Tarleton Brown continued scouting both in Georgia and Carolina until the fall of Charleston in 1780 - the intelligence of which threw the whole state into consternation and alarm. Prospects were dark, and he and his brother Bartlett Brown thereupon returned to Virginia, their native state. Shortly after their arrival there, they learned, of the depredations and outrages committed in South Carolina, particularly in their own district. McGeart and his company of Tories crossed the Savannah river from Georgia, killing every man they met who had not sworn allegiance to the king. Seventeen of the Inhabitants of the neighborhood where lived Wil1am Brown, father of Tarleton and Bartlett Brown, were murdered, William Brown being included in the number. The Tories burned William Brown's house level with the ground, and destroyed everything he possessed. His wife and daughters escaped only by fleeing to the woods. Upon receiving this intelligence, Tarleton and Bartlett Brown returned forthwith to South Carolina, uniting with General Marion's troops at Kingstree .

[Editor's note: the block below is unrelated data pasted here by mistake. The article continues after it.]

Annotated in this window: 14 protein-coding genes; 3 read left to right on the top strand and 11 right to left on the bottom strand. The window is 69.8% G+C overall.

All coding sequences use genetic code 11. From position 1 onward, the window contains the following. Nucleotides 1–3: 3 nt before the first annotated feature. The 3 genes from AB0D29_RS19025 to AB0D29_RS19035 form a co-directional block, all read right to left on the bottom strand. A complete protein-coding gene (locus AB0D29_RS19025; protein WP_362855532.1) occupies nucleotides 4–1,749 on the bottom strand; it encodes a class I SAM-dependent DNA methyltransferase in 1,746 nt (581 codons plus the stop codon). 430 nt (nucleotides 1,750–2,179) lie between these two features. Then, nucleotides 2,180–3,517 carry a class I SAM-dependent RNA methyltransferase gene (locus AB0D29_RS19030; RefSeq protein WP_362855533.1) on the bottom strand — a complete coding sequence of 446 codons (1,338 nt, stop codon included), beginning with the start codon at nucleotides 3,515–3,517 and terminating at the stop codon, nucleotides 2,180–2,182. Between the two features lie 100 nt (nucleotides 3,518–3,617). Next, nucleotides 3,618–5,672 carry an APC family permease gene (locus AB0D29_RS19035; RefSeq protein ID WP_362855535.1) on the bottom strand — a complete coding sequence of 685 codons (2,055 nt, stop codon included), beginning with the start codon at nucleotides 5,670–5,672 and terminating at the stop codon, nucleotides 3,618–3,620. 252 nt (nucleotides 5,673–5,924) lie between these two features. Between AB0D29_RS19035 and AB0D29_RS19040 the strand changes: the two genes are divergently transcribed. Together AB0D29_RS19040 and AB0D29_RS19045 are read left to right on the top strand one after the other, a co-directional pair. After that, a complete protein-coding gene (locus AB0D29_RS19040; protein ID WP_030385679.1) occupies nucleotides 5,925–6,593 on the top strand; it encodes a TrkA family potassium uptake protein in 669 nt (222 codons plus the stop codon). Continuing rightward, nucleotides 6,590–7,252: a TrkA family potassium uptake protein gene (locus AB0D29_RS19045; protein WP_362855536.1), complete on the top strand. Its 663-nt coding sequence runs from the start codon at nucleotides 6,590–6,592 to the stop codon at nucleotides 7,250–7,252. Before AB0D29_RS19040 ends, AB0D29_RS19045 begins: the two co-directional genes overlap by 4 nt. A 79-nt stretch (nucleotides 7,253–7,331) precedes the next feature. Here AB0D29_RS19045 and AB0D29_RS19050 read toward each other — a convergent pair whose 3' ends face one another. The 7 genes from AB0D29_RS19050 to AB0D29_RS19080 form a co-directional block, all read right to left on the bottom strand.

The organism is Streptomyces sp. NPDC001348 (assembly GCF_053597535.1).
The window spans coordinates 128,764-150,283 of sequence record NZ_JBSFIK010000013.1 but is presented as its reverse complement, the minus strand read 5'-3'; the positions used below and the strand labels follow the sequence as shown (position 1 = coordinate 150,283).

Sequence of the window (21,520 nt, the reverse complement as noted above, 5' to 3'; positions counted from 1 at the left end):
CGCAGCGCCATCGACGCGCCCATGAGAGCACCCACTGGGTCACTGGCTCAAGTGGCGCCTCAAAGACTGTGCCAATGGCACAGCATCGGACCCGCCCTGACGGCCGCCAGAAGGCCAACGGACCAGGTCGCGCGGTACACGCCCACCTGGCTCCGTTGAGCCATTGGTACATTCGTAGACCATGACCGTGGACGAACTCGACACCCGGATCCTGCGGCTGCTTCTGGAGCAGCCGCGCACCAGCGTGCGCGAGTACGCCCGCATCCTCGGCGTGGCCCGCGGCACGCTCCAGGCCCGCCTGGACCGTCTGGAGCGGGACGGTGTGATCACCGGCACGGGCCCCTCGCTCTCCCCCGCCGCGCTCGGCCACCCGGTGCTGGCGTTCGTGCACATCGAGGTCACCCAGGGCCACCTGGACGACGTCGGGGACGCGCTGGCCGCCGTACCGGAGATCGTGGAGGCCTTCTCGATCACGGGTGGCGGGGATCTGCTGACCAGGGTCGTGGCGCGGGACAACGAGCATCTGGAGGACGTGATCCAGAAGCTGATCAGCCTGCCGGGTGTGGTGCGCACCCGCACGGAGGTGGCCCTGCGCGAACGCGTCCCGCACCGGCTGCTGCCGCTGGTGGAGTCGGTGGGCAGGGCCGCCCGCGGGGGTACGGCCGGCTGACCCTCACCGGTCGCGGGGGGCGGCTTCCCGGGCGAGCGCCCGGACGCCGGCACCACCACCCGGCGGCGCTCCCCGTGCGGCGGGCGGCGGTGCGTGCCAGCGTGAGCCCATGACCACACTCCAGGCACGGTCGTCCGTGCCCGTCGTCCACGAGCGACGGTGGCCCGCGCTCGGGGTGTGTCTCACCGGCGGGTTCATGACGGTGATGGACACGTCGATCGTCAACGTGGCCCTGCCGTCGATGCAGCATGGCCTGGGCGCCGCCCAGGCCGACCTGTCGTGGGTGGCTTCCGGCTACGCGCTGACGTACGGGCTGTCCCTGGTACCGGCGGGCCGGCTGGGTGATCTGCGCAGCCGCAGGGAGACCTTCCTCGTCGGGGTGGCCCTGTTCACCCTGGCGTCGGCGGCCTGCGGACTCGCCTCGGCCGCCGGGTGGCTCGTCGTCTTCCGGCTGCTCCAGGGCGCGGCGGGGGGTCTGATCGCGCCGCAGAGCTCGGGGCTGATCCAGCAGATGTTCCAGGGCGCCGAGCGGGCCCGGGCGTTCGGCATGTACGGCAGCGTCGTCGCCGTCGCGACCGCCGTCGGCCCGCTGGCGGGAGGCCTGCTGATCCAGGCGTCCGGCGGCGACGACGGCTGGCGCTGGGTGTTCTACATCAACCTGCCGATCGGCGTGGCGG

The 1st of April, 1780, Tarleton Brown left General Marion, forming a detachment in company with 80 others, and returned to his own district, fighting along the way. At the "Big House" he found those of his father's family that the Tories and Indians had left.
While taking part in the siege of Augusta, he contracted smallpox and returned home very sick. None of his family had ever had smallpox, so he had to take to the woods, lying under a large oak tree for 40 days, tended only by one Peggy Ogleby, a Tory. Upon recovery, he joined Major Cooper at Beech Island and continued scouting until the end of the war in December, 1782.